The past year was a tough one for many people, but in many ways, it was a good news story for construction. Demand for construction work remained sky-high throughout the year, and while some materials and input costs rose, others dipped.
Similarly, 2023 promises to be a year of mixed blessings. While the overall picture still looks rosy for the industry, the ever-changing dynamics of the construction landscape emphasize the need for dynamic and adaptable owners, contractors, and workers to maintain resiliency.
Here are some of the biggest trends we see for the construction industry for 2023.
1) A chance to catch up on the backlog
There are some indications that extreme demand for construction will soon wane. Slowed demand could sound like bad news, but the backlog of projects should keep construction going strong for the next year. Funds from the Infrastructure Investment and Jobs Act (IIJA) are beginning to flow, too, which will help drive continued appetite and keep construction going for some time.
2) The big push is in infrastructure
Despite some concern over housing shortages, new housing starts took a deep dive during 2022 as increased interest rates took a toll on homeowner sentiments. Luckily, increased infrastructure spending was there to pick up the pieces.
There is considerable pressure to improve the state of infrastructure across the country to enable better communication, transportation, power delivery, and trade. The IIJA is part of that push and will continue investing money into capital projects throughout 2023.
3) A focus on sustainability
The construction industry has been paying more attention to building sustainable structures and reducing its carbon footprint in materials use and procurement. The UN environment programme’s 2022 Global Status Report for Buildings and Construction found that investments in building energy efficiency increased by 16% last year.
Builders focus on erecting net zero structures, investing in green technologies, and enforcing buy clean policies, while governments influence outcomes through building code amendments. Still, the sector’s overall CO2 emissions continue to increase. Construction accounts for 34% of the world’s energy demand, and the industry is not currently positioned to achieve decarbonization by 2050, which is its stated goal.
The industry will continue its efforts to get back on the path to decarbonization during 2023, evidenced by increased investment in green construction in the sector, with improved initiatives toward net zero building, the use of sustainable materials, green roofs, and passive design. Moves toward offsite construction and more efficient project management (often through the use of digital construction solutions) will also be a focus.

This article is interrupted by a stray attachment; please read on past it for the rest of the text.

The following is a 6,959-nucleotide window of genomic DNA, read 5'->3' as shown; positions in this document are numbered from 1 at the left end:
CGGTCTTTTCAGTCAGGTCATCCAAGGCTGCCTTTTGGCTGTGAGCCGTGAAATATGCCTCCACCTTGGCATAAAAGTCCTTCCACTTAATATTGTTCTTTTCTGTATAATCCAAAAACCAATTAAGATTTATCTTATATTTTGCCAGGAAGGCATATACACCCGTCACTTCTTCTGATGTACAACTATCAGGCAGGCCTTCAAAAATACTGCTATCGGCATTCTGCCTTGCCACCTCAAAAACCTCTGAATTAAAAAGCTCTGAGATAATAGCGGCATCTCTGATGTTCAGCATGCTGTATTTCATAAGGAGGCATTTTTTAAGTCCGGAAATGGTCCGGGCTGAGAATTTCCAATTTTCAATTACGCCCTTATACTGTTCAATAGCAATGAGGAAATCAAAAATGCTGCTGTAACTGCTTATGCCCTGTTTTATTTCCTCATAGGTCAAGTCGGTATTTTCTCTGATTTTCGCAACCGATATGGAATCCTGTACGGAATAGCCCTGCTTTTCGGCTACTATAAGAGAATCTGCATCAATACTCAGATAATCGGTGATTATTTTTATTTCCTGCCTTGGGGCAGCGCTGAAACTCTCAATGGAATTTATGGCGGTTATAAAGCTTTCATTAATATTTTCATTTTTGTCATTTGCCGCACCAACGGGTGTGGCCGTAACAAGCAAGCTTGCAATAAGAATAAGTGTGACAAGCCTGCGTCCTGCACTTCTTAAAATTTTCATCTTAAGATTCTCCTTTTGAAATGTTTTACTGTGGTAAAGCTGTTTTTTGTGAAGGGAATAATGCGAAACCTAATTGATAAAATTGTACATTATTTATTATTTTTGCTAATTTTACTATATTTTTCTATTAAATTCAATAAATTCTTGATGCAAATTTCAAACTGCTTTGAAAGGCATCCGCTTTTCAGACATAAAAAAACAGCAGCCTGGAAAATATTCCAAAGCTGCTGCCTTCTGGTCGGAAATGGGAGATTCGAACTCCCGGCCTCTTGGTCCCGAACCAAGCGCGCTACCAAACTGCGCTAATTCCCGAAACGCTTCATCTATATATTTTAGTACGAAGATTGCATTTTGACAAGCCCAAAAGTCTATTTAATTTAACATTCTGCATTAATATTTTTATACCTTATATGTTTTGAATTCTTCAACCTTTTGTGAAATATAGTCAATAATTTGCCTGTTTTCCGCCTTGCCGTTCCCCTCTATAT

4) Efficiency and productivity rule the day
Construction input costs are on the rise. Rising interest rates, supply chain unpredictability, labor shortages, and inflationary pressures make building more expensive. Contractors must keep their ducks in a row to maintain viable business operations.
Focusing on efficiency and productivity will help companies prevent failed projects and lost revenues. The possibility of a coming recession puts even more pressure on contractors to be productive and resilient – both facilitated by technology.
Tech tools can improve construction operations in several ways. Companies could become more efficient by using construction management systems that allow all stakeholders on a construction project to access documents, communicate changes, and predict schedule conflicts before they occur. They could become more efficient by automating repetitive and workforce-intensive tasks so that teams can use their time more productively. Whatever form they take, tech solutions will provide greater productivity for successful companies.
5) Digitization and automation
Whether the pressure comes from broad economic trends or competitors using digital tools to outperform, robotics, AI, and digital solutions will be the focus for many contracting companies through 2023. One simple swap that can reduce manual tasks while simultaneously improving outcomes is the migration to digital payment systems.
With Truss, you can import invoices straight from your inbox to make approval, payment, and reconciliation a breeze and minimize data entry tasks. With this one simple system, you can reduce payables and accounting efforts, increase payment security, and improve vendor relationships.
Regardless of the size of your company or the number of projects you have on the go, payments are something all contracting companies have in common. You have to make them, and you have to receive them. By starting your tech journey by adopting digital payment processes, you can realize immediate wins with a smaller learning curve than many tech solutions.
Whatever it looks like, research shows that companies that are open to tech solutions outperform those that are stuck in the tried-and-true.
The Year Ahead
The past year held some ups and downs for construction professionals. Demand has held consistent for construction work, but the cost of doing business has made it difficult for many companies to compete. The trends in construction for 2023 show efforts to improve operations through innovation, sustainability, and training, all of which will help the industry become stronger through the year ahead.